There’s a Place for Religion

DIE– diversity, inclusion and equity – has reached a new milestone. Canada’s military chaplains have been banned from wearing traditional religious symbols or saying prayers at public ceremonies. Canadian Forces […]
Published on October 28, 2023

DIE– diversity, inclusion and equity – has reached a new milestone. Canada’s military chaplains have been banned from wearing traditional religious symbols or saying prayers at public ceremonies.

Canadian Forces Chaplain-General Guy Belisle explained the rationale in an October 11 directive to the military.

“While the dimension of prayer may occupy a significant place for some of our members, we do not all pray in the same way; for some, prayer does not play a role in their lives,” he wrote.

Another stated reason was the potential offense taken by the indigenous and sexual minorities.

“Therefore, it is essential for chaplains to adopt a sensitive and inclusive approach when publicly addressing military members,” explained Gen. Belisle.

It is no secret that left-wing political movements are uncomfortable with religion. The notion that people can believe there is a Supreme Being in the universe who wishes humans to behave in certain ways clashes with the leftist doctrine that everything must be determined by economic class interests. No wonder then that Lenin, Stalin, and Mao Zedong murdered hundreds of thousands of priests, nuns, rabbis, imams, and ministers and spent decades trying to eradicate religions in the Soviet Union and China.

Progressive forces in North America do not need to resort to such harsh methods in their campaigns against religious faith. They have courts, bureaucrats, and “human rights” tribunals to do their work for them.

Their chief weapon is the argument from inclusion and their formula is quite simple: if most people agree about something being done and one, or a few, disagree about doing it, then that something should not be done.

If, for example, a city council wishes to open a meeting with a Christian prayer and someone in the audience objects, some court will rule that this discriminates against people of other religions. If the council tries to substitute a nondenominational prayer, one invoking no particular deity, that too will be forbidden, on the grounds that some voters are atheists.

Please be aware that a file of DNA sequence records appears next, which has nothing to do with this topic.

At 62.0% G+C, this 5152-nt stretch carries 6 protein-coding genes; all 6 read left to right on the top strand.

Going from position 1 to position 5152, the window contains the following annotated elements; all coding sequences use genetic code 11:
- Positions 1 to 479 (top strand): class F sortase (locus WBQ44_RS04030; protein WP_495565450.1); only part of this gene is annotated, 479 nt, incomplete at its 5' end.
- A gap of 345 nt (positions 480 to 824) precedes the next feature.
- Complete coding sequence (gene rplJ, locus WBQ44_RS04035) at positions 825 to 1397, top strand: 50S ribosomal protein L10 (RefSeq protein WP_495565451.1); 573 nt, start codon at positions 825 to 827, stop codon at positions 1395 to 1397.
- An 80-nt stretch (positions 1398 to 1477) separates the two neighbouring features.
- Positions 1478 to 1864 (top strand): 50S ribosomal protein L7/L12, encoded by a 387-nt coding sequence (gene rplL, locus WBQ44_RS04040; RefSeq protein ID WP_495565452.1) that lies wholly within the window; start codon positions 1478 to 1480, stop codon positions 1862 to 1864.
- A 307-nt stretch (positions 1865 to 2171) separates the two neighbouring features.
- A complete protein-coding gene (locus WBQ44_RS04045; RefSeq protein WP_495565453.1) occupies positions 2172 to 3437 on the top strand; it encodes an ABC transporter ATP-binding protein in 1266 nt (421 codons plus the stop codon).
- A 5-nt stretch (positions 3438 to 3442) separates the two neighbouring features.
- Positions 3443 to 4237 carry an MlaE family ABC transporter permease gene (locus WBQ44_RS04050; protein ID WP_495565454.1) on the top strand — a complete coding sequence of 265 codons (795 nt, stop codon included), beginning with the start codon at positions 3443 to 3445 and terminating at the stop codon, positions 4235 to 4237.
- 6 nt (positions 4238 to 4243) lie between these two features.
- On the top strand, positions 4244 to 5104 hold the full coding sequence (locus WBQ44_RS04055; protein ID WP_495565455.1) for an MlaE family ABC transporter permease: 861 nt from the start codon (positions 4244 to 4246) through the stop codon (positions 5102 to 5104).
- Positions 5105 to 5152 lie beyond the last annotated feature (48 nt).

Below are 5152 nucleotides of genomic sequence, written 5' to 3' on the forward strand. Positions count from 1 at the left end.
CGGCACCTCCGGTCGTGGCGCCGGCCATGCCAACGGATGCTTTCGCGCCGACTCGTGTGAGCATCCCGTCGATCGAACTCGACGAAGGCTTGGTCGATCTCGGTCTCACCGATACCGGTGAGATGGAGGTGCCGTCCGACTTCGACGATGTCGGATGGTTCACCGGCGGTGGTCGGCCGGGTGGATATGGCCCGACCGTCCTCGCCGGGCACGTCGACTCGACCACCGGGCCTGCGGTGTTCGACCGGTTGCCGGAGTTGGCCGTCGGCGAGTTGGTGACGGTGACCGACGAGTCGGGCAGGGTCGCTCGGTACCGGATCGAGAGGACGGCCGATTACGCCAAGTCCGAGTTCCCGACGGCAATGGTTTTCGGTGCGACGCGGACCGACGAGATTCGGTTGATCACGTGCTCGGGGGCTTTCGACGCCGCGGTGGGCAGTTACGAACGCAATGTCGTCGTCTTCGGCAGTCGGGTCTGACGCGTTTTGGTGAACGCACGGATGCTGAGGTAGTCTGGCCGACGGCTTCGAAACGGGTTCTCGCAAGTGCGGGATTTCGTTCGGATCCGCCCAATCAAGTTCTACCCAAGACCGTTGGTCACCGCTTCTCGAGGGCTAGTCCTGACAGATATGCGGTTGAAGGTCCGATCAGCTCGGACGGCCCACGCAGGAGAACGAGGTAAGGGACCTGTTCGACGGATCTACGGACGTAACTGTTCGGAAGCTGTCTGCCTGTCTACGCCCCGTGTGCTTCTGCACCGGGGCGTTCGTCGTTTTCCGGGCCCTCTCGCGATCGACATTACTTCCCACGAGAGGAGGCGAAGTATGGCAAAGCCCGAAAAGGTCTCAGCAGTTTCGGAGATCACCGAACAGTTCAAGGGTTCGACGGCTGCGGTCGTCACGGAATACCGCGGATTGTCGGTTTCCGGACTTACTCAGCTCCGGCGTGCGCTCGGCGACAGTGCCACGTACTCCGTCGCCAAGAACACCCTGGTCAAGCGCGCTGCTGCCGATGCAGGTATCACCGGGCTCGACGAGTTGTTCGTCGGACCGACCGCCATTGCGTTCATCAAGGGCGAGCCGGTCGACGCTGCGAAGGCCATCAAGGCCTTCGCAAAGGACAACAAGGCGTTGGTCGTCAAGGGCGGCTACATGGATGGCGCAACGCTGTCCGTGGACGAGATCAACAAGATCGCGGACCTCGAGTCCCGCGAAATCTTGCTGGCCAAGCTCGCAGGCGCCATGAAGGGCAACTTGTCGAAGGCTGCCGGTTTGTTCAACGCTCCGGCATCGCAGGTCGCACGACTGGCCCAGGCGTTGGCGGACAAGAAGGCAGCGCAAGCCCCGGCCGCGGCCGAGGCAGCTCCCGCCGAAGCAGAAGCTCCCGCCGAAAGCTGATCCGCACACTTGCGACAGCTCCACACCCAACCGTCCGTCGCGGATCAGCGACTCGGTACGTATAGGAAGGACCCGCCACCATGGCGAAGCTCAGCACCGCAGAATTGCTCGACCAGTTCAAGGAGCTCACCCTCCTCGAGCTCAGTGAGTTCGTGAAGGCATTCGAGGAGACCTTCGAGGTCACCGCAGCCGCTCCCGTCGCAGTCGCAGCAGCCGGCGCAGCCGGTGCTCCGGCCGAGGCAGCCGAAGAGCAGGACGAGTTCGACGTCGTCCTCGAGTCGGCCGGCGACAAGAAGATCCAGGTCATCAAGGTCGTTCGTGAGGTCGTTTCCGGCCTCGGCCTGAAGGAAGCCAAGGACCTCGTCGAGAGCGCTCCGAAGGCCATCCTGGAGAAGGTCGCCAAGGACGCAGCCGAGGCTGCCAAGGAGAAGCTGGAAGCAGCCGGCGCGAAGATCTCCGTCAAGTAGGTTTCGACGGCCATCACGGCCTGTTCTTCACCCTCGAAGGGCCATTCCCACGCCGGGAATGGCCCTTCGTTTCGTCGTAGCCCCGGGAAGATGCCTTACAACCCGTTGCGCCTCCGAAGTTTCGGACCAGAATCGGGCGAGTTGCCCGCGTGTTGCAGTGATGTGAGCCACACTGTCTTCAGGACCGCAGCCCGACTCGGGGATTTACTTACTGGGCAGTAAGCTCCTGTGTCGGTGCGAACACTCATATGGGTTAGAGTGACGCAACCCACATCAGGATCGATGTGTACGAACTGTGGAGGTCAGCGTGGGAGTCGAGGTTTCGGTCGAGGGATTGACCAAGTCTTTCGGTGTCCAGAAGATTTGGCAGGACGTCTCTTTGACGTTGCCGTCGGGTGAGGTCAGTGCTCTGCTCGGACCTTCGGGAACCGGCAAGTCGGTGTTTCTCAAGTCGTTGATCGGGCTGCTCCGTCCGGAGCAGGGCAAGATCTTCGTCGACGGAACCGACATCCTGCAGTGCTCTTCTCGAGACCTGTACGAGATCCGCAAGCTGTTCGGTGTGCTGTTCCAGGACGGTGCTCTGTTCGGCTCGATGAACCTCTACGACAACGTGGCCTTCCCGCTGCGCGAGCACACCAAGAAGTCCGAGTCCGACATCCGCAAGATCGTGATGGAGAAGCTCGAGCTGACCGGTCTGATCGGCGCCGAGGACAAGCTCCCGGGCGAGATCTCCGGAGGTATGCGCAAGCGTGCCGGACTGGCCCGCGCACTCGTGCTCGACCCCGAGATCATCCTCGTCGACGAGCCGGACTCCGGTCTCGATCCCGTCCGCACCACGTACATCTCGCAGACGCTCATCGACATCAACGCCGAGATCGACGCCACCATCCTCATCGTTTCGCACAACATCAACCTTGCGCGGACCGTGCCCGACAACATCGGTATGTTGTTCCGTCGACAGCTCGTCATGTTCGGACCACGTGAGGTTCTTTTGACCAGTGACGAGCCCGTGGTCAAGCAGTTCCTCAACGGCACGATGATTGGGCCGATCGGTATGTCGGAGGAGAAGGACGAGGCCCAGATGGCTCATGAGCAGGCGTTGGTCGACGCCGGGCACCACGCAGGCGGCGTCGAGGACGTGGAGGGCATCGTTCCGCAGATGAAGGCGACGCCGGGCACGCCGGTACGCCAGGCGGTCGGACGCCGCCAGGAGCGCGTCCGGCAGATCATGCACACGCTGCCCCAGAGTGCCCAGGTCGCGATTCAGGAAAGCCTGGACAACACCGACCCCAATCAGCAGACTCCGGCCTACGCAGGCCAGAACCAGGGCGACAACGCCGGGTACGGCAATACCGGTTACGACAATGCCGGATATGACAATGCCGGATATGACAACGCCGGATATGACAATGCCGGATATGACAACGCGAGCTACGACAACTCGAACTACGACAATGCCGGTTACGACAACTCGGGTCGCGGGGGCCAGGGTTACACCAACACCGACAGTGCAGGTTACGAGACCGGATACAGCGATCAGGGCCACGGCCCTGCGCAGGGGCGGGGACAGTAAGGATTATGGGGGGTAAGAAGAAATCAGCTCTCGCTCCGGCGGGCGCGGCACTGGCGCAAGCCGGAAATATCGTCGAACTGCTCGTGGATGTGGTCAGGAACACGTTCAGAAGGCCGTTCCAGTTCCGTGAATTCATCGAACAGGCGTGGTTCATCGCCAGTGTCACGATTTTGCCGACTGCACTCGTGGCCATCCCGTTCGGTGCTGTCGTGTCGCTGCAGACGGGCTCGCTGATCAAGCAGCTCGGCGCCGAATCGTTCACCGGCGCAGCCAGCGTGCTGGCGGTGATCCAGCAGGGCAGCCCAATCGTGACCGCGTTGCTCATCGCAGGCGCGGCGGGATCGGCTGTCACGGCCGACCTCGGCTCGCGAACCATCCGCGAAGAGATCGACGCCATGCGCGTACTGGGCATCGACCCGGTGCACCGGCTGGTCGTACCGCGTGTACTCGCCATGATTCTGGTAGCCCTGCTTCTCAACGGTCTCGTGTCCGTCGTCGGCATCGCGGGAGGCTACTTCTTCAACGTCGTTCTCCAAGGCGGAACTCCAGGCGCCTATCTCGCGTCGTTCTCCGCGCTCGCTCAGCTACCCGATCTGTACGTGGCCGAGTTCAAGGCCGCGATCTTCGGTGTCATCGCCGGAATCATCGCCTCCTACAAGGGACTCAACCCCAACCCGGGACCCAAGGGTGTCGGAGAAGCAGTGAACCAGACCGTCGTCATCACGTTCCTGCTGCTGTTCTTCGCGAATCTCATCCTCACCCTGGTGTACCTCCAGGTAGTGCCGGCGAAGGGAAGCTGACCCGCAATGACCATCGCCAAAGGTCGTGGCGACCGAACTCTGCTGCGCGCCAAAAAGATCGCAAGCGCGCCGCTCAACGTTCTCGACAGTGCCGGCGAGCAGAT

The desired effect is to create a naked public square, one that has no room for faith outside of the place of worship or the home. Though section 2 of our constitution is supposed to guarantee freedom of religion, every time religious freedoms clash with other interests, religion loses.

An excellent example of this is the case of the Delta Hospice in British Columbia dedicated to palliative treatment. When the provincial government directed them to allow their patients to be euthanized, the board tried to argue that their Christian faith told them to care for the dying and not kill them. The result was an end to government funding, an end to their right to tend the terminally ill, and eviction from their premises.

When the government or its functionaries in the armed forces forbids the expression of religious faith it is eroding social ties that bind Canadians together. When they try to create a public life for the nation that is devoid of religion, they forget that churches, temples, mosques, and synagogues are engines of pro-social values. They are already out there on the streets, manning food banks, welcoming refugees, operating homeless shelters, visiting the lonely, providing assisted-living for the elderly and teaching immigrants how to speak English.

We are all the poorer if our elites forget that our national anthem asks God to keep our land – already one of the most diverse, inclusive, and equitable on the planet – glorious and free.


Gerry Bowler is a Senior Fellow at the Frontier Centre for Public Policy. 

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